Daddy needs a drink is by turns sarcastic, endearing, and true-to-life. Not being a parent myself (maybe in a few years...) I don't quite relate to the situations, but my mother assures me she can see herself in many of Wilder's anecdotes. Whether you're a parent or not, this is a sweet and funny account of living in Santa Fe and being a dad. It's witty and quick enough for those of us who read often, but is also a good choice for those who don't, because it IS quick, and keeps things moving for readers with short attention spans.

Highly recommended!
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6 of 7 people found the following review helpful By Trent on December 13, 2006
Format: Hardcover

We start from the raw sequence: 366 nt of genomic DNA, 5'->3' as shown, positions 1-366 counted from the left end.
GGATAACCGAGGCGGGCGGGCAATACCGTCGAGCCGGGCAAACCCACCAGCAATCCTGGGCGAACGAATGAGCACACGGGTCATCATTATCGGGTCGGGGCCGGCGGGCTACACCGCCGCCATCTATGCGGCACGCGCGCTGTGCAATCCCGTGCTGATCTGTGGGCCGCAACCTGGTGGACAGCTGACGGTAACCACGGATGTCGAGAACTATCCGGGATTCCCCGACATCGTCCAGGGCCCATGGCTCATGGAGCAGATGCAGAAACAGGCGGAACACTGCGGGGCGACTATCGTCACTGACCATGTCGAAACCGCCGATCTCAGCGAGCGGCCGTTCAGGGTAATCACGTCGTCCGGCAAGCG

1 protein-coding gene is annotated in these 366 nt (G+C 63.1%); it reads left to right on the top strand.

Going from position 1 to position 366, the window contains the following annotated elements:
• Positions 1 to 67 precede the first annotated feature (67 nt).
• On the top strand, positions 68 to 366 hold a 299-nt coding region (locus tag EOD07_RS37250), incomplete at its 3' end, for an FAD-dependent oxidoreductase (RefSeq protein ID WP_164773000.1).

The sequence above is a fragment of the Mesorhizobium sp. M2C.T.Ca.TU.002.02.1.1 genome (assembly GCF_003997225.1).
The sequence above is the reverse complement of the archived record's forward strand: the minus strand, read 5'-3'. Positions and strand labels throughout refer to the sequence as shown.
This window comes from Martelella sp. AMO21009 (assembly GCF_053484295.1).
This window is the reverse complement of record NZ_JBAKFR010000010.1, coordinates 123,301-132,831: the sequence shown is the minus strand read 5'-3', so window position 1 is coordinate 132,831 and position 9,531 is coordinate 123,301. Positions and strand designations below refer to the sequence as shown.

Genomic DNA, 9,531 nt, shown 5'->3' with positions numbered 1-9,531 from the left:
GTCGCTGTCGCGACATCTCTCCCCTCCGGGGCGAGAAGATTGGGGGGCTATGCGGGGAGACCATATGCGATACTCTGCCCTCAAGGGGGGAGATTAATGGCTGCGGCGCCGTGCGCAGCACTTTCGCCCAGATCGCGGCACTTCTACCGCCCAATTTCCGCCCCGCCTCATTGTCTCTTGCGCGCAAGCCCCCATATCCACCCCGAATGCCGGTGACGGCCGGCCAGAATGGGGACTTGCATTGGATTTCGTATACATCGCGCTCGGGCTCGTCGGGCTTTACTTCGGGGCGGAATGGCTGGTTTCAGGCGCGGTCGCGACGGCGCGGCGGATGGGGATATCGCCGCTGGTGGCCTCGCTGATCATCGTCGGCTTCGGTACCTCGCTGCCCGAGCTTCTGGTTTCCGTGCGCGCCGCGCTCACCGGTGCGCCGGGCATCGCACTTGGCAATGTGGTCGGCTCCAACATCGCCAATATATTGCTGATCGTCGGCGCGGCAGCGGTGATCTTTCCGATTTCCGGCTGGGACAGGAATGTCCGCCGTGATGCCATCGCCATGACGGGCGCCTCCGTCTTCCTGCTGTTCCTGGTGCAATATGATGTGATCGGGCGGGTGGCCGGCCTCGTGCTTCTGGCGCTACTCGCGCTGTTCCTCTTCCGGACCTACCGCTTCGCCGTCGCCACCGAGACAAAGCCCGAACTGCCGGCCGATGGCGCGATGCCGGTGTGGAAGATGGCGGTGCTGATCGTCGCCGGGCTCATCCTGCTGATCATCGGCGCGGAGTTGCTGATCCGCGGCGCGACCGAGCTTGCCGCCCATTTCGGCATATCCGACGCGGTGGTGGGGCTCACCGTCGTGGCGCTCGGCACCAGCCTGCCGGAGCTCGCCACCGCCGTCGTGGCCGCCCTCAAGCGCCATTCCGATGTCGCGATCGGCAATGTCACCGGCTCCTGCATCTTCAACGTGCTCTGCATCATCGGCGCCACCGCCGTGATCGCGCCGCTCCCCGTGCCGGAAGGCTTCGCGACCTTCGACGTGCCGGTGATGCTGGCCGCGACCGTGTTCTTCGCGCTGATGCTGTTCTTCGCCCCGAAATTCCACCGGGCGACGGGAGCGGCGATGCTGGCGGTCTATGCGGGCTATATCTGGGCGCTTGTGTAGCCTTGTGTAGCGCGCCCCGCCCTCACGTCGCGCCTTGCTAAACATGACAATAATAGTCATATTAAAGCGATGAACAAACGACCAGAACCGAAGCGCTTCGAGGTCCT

If you are a parent or wanting to be a parent, you should definitely read this book by Robert Wilder. It is a collection of his memories as a father, from the first time he changed his daughter in an Olive Garden Restaurant men's room, to having worn a snowman suit called Frosty and baking in his own fart and stench just to get the love of his daughter. Wilder also narrates the frustrations of being a parent and drastically looking at it in a very side splitting and hilarious way. If you want a book that will make you "pee-in-your-pants-laugh-out-loud-kind" of way and if you want to see the different lengths parents will do to get their children's love, this is the book to read. You will also find in this book how a family friend reacts when his 3 year old son drops the "F-BOMB word", or when a 6 year old girl asks Wilder, "Daddy, what is rape?", and a kid's question on why the sky is blue followed by who, what where and when interrogations. Although this book is about parenting and children, Wilder's language is on the rated R range, which I think is a very effective tool for the adult readers to find amusing, not to mention one chapter that has rated R dialouges with.